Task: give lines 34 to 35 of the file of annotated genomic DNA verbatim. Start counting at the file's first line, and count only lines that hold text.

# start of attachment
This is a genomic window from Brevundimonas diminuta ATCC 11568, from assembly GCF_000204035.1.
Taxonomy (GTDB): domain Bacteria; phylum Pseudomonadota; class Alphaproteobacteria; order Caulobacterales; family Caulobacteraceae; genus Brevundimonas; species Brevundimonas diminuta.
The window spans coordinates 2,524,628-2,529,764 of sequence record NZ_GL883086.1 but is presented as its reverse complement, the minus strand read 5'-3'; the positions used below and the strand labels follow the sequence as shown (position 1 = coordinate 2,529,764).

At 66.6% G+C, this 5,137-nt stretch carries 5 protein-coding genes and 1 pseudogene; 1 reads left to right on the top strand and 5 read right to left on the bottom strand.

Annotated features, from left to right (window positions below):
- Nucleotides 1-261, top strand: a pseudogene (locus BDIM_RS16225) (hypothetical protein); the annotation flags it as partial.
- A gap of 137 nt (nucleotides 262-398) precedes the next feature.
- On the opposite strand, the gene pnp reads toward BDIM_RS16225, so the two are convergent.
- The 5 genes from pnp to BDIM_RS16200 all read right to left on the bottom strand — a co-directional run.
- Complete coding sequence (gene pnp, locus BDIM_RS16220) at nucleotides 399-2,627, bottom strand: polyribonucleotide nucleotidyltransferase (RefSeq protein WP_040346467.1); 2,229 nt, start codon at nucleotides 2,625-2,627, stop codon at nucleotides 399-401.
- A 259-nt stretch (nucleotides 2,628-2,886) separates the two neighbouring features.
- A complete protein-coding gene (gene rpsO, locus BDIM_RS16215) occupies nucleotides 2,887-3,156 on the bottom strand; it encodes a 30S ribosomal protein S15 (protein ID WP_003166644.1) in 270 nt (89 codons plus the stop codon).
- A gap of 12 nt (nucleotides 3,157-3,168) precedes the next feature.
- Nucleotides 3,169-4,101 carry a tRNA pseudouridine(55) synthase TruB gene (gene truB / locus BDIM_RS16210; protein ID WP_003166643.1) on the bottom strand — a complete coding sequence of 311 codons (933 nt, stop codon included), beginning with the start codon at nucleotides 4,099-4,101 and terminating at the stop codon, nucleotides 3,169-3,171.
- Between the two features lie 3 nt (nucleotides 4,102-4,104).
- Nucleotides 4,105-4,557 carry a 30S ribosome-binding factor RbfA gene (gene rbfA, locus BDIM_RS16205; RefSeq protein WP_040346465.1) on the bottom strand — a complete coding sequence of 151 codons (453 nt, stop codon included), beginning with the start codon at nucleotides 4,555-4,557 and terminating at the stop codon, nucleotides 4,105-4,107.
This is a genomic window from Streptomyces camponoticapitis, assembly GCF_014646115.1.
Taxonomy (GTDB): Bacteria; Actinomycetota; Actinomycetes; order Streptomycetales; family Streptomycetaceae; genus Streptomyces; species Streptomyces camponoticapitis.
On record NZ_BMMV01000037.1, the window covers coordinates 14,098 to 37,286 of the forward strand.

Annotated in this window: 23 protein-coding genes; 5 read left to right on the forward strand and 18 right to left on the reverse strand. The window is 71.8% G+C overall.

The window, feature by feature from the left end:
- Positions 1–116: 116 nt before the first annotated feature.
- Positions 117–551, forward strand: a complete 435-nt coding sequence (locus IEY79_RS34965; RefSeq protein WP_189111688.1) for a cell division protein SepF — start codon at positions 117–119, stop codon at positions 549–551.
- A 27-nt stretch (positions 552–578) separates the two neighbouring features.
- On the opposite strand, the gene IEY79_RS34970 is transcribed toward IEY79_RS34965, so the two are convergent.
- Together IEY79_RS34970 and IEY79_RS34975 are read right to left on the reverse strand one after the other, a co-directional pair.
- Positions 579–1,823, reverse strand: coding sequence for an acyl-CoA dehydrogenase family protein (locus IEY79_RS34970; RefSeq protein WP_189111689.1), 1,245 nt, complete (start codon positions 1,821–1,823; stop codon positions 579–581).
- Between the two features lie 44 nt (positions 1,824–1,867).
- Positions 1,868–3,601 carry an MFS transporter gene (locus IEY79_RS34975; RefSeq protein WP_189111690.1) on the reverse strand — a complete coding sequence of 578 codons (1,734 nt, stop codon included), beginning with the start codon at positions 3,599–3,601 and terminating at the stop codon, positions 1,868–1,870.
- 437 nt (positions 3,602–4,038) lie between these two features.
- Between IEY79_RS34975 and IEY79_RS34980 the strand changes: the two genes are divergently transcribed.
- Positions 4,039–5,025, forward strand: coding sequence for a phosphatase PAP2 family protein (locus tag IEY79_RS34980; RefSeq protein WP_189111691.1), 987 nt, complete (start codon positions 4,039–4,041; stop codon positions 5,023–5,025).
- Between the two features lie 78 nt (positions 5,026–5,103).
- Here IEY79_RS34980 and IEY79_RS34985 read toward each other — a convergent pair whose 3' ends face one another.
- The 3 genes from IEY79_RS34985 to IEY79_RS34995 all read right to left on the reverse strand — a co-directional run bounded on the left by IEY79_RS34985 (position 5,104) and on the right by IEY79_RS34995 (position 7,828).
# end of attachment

- Here IEY79_RS34980 and IEY79_RS34985 read toward each other — a convergent pair whose 3' ends face one another.
- The 3 genes from IEY79_RS34985 to IEY79_RS34995 all read right to left on the reverse strand — a co-directional run bounded on the left by IEY79_RS34985 (position 5,104) and on the right by IEY79_RS34995 (position 7,828).